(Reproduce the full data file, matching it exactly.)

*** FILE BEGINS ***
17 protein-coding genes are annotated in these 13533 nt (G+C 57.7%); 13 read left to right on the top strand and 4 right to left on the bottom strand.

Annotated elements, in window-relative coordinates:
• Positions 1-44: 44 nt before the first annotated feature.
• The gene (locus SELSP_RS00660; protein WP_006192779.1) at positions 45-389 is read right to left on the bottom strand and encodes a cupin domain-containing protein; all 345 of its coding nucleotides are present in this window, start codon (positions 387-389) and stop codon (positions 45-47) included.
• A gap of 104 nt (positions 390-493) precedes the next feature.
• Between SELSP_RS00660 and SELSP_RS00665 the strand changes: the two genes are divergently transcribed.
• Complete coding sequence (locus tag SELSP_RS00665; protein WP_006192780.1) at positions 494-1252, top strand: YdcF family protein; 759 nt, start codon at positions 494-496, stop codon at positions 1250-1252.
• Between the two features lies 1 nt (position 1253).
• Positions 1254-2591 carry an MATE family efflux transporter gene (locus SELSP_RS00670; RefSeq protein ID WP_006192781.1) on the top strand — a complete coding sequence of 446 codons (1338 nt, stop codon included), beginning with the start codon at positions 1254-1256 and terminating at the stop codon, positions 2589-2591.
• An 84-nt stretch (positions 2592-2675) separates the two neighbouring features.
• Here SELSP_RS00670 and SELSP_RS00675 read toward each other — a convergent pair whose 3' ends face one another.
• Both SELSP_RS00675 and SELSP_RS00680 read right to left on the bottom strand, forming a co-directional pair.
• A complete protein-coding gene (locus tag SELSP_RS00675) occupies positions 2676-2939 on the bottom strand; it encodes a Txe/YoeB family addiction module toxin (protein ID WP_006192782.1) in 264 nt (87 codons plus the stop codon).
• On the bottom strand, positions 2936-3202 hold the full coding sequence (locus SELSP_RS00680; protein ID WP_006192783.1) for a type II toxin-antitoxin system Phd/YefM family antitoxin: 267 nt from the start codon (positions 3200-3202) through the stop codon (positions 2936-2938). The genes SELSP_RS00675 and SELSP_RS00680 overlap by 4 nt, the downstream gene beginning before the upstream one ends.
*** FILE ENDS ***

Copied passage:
17 protein-coding genes are annotated in these 13533 nt (G+C 57.7%); 13 read left to right on the top strand and 4 right to left on the bottom strand.

Annotated elements, in window-relative coordinates:
• Positions 1-44: 44 nt before the first annotated feature.
• The gene (locus SELSP_RS00660; protein WP_006192779.1) at positions 45-389 is read right to left on the bottom strand and encodes a cupin domain-containing protein; all 345 of its coding nucleotides are present in this window, start codon (positions 387-389) and stop codon (positions 45-47) included.
• A gap of 104 nt (positions 390-493) precedes the next feature.
• Between SELSP_RS00660 and SELSP_RS00665 the strand changes: the two genes are divergently transcribed.
• Complete coding sequence (locus tag SELSP_RS00665; protein WP_006192780.1) at positions 494-1252, top strand: YdcF family protein; 759 nt, start codon at positions 494-496, stop codon at positions 1250-1252.
• Between the two features lies 1 nt (position 1253).
• Positions 1254-2591 carry an MATE family efflux transporter gene (locus SELSP_RS00670; RefSeq protein ID WP_006192781.1) on the top strand — a complete coding sequence of 446 codons (1338 nt, stop codon included), beginning with the start codon at positions 1254-1256 and terminating at the stop codon, positions 2589-2591.
• An 84-nt stretch (positions 2592-2675) separates the two neighbouring features.
• Here SELSP_RS00670 and SELSP_RS00675 read toward each other — a convergent pair whose 3' ends face one another.
• Both SELSP_RS00675 and SELSP_RS00680 read right to left on the bottom strand, forming a co-directional pair.
• A complete protein-coding gene (locus tag SELSP_RS00675) occupies positions 2676-2939 on the bottom strand; it encodes a Txe/YoeB family addiction module toxin (protein ID WP_006192782.1) in 264 nt (87 codons plus the stop codon).
• On the bottom strand, positions 2936-3202 hold the full coding sequence (locus SELSP_RS00680; protein ID WP_006192783.1) for a type II toxin-antitoxin system Phd/YefM family antitoxin: 267 nt from the start codon (positions 3200-3202) through the stop codon (positions 2936-2938). The genes SELSP_RS00675 and SELSP_RS00680 overlap by 4 nt, the downstream gene beginning before the upstream one ends.